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-   -   Help Needed: Lower Gain on a Tube Amp? (http://www.diyaudio.com/forums/tubes-valves/230681-help-needed-lower-gain-tube-amp.html)

twix* 23rd February 2013 04:31 AM

Help Needed: Lower Gain on a Tube Amp?
 
Hi everyone, Can someone with some Smarts please help me figure out how, if possible to lower the gain on a very simple tube headphone amplifier circuit. I have very limited(basically zero) knowledge when it comes to eletronics and circuits on how they work etc. All I am good at is following instructions with great soldering skills.
The amplifier is a old Antique Sound Lab MG-HEAD OTL Headphone amp that I woke up from the dead. It was collecting dust for many years and now I want to try use it again. Back in the day, I did mod the crap out of if. It still works great except it would be real nice if I can lower the gain somehow because as of right now, when I turn volume very slight it gets too loud to quick. It always had this issue. The only way I knew years ago to change gain was to install a lower gain tube which works but is limited. I am sure (hope) that it is as simple as changing a ground resistor value, but which one? Please help.
Here is schematics. This is a DT version and mine is OLT version . Exact same circuit but not shown is the added OTL output added which should not matter to change gain.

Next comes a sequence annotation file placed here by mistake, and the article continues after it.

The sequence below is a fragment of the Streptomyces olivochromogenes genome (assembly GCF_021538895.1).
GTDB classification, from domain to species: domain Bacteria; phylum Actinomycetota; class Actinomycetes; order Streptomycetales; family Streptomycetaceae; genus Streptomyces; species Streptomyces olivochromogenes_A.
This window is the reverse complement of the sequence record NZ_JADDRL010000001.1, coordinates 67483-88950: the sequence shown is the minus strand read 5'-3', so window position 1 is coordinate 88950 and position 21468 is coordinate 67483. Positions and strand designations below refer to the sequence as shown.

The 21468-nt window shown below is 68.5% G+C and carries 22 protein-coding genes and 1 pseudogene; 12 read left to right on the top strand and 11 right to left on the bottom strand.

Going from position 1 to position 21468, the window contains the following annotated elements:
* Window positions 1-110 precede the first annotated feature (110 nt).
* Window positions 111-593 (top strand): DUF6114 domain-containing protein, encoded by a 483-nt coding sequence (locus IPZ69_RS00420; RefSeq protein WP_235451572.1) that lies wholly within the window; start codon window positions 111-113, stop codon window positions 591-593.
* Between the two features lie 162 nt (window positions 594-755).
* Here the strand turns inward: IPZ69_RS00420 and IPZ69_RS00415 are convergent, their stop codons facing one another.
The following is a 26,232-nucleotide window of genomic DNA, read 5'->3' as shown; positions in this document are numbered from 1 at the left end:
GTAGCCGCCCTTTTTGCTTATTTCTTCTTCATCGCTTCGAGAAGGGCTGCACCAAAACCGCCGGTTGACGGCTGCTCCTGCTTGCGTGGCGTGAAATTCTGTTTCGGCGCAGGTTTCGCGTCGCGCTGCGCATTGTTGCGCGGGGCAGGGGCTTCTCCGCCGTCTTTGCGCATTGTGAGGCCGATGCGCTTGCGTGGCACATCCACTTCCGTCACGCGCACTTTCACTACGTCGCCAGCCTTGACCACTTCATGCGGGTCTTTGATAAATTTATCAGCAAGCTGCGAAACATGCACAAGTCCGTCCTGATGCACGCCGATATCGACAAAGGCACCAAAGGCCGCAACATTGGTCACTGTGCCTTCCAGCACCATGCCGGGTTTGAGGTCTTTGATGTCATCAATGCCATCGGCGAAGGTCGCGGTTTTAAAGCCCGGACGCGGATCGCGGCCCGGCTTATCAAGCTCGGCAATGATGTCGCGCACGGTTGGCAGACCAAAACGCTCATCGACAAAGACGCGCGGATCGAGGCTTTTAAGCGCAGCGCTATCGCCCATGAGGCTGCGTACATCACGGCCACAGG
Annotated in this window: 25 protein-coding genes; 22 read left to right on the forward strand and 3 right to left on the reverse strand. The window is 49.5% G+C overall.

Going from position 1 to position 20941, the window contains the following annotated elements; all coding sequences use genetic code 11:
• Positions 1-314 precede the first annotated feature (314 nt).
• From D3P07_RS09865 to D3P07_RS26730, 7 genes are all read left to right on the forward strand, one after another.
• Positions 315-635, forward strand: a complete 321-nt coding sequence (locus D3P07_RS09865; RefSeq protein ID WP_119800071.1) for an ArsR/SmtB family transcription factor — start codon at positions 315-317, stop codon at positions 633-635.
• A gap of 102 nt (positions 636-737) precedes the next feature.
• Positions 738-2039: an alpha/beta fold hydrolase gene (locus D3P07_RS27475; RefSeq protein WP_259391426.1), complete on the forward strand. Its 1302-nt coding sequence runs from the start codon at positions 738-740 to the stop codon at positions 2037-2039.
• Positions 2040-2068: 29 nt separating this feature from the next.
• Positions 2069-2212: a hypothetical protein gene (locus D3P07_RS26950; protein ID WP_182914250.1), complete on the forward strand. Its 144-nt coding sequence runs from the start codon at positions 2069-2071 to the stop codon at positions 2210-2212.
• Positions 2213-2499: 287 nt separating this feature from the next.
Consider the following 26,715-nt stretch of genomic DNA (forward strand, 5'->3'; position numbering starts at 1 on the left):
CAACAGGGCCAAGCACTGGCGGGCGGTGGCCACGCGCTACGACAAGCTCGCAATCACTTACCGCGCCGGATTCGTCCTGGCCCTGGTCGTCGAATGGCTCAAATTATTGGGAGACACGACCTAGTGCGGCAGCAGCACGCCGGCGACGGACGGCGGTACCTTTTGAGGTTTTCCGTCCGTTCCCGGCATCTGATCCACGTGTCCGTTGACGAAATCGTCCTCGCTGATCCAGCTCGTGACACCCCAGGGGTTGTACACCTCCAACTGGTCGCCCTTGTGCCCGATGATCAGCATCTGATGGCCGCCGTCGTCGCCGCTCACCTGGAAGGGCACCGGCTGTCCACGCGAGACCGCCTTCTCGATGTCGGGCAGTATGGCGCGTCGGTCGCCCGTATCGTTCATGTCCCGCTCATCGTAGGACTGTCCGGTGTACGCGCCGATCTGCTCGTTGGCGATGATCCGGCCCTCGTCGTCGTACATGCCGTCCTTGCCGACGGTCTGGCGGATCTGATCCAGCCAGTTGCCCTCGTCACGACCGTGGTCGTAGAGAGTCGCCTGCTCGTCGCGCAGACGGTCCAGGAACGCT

mg head otl - Google Search

azazello 23rd February 2013 06:15 AM

To change input tube, it's need more skill how the tube works.
Simple is to put R divider on the input: Connect serial two resistor /for ex./ 220 kohm each. One end connect to middle point of potentiometer, second end - to ground and middle point of 220 & 220 kohm - to grid of input tube.

Eli Duttman 23rd February 2013 06:24 AM

Install 100 KOhm 1% tolerance resistors in the lines between the I/P jacks and the "tops" of the volume controls. The additional resistance attenuates the I/P signal by 6 dB. No more "hair trigger" volume control! :D

While the unit is on the bench, consider replacing D1 through D5 with UF4007s. The OEM parts generate a good deal of switching noise. UFnnnn parts are drop in replacements for the corresponding 1Nnnnn parts that generate much less switching noise.


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